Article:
• Leviticus 21, 16-24: Then the LORD spoke to Moses, saying, “Speak to Aaron, saying, ‘No man of your offspring throughout their generations who has a defect shall approach to offer the food of his God. ‘For no one who has a defect shall approach: a blind man, or a lame man, or he who has a disfigured face, or any deformed limb, or a man who has a broken foot or broken hand, or a hunchback or a dwarf, or one who has a defect in his eye or eczema or scabs or crushed testicles. ‘No man among the descendants of Aaron the priest who has a defect is to come near to offer the LORD’S offerings by fire; since he has a defect, he shall not come near to offer the food of his God. ‘He may eat the food of his God, both of the most holy and of the holy, only he shall not go in to the veil or come near the altar because he has a defect, so that he will not profane My sanctuaries. For I am the LORD who sanctifies them.’ So Moses spoke to Aaron and to his sons and to all the sons of Israel. (Cruel, discriminatory and conceited character)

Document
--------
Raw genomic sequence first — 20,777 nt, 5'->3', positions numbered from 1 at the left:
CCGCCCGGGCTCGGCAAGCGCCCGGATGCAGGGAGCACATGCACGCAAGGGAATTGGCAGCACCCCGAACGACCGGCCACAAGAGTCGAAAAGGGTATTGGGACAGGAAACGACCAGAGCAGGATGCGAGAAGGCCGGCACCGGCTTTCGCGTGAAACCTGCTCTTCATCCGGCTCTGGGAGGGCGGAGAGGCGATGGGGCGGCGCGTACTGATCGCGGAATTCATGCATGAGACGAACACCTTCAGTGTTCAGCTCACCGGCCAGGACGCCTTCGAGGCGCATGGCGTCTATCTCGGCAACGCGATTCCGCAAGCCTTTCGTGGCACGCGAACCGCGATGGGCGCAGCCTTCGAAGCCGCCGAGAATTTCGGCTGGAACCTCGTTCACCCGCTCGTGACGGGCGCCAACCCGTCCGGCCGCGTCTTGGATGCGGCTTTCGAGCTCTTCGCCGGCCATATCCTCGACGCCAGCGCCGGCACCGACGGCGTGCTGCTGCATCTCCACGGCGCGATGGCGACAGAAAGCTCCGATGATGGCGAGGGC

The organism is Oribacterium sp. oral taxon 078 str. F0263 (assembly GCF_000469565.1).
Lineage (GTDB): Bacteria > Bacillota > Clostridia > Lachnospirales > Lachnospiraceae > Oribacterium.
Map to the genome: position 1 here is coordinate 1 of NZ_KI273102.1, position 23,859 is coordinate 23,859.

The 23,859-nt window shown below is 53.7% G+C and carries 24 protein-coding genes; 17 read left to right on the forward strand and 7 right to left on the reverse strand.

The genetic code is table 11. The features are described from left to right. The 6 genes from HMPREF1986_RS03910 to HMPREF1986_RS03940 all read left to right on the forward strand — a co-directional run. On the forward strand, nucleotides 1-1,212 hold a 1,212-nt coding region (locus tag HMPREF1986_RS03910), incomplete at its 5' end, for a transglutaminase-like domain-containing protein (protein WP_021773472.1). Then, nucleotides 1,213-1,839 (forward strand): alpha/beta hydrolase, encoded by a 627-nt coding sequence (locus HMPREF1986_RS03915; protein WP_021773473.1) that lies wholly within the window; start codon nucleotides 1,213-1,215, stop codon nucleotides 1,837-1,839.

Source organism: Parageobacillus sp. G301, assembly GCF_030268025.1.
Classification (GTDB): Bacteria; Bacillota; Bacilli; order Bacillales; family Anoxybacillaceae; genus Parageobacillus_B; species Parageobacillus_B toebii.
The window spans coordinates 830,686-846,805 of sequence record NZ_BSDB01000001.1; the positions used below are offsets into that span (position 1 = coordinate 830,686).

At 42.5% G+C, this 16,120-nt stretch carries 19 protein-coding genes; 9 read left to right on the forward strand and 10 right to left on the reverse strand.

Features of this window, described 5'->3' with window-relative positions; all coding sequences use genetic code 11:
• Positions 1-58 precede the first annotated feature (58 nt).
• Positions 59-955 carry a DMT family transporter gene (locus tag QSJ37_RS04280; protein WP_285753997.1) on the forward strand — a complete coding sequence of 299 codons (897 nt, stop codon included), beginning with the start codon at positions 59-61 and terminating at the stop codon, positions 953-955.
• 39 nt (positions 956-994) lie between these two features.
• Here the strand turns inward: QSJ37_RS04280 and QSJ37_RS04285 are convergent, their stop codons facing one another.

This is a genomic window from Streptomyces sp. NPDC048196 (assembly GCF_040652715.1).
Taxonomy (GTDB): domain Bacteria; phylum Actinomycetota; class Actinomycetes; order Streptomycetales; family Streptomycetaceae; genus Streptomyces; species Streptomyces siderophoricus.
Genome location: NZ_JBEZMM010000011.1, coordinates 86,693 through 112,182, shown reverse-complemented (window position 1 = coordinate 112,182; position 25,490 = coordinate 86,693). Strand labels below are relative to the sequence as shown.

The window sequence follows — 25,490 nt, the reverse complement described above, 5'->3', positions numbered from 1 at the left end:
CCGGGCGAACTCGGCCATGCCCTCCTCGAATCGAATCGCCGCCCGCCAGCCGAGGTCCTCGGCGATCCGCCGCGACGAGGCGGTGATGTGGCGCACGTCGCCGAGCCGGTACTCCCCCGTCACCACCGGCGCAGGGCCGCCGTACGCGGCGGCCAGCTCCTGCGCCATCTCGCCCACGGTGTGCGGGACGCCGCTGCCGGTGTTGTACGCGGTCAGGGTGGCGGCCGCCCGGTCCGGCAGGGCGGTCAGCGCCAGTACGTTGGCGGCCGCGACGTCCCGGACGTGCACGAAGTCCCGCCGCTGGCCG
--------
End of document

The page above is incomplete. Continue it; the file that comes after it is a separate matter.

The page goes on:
• Genesis 22, 1-12: Now it came about after these things, that God tested Abraham, and said to him, “Abraham!” And he said, “Here I am.” He said, “Take now your son, your only son, whom you love, Isaac, and go to the land of Moriah, and offer him there as a burnt offering on one of the mountains of which I will tell you.” So Abraham rose early in the morning and saddled his donkey, and took two of his young men with him and Isaac his son; and he split wood for the burnt offering, and arose and went to the place of which God had told him. On the third day Abraham raised his eyes and saw the place from a distance. Abraham said to his young men, “Stay here with the donkey, and I and the lad will go over there; and we will worship and return to you.” Abraham took the wood of the burnt offering and laid it on Isaac his son, and he took in his hand the fire and the knife. So the two of them walked on together. Isaac spoke to Abraham his father and said, “My father!” And he said, “Here I am, my son.” And he said, “Behold, the fire and the wood, but where is the lamb for the burnt offering?” Abraham said, “God will provide for Himself the lamb for the burnt offering, my son.” So the two of them walked on together. Then they came to the place of which God had told him; and Abraham built the altar there and arranged the wood, and bound his son Isaac and laid him on the altar, on top of the wood. Abraham stretched out his hand and took the knife to slay his son. But the angel of the LORD called to him from heaven and said, “Abraham, Abraham!” And he said, “Here I am.” He said, “Do not stretch out your hand against the lad, and do nothing to him; for now I know that you fear God, since you have not withheld your son, your only son, from Me.” (Irrational and selfish character)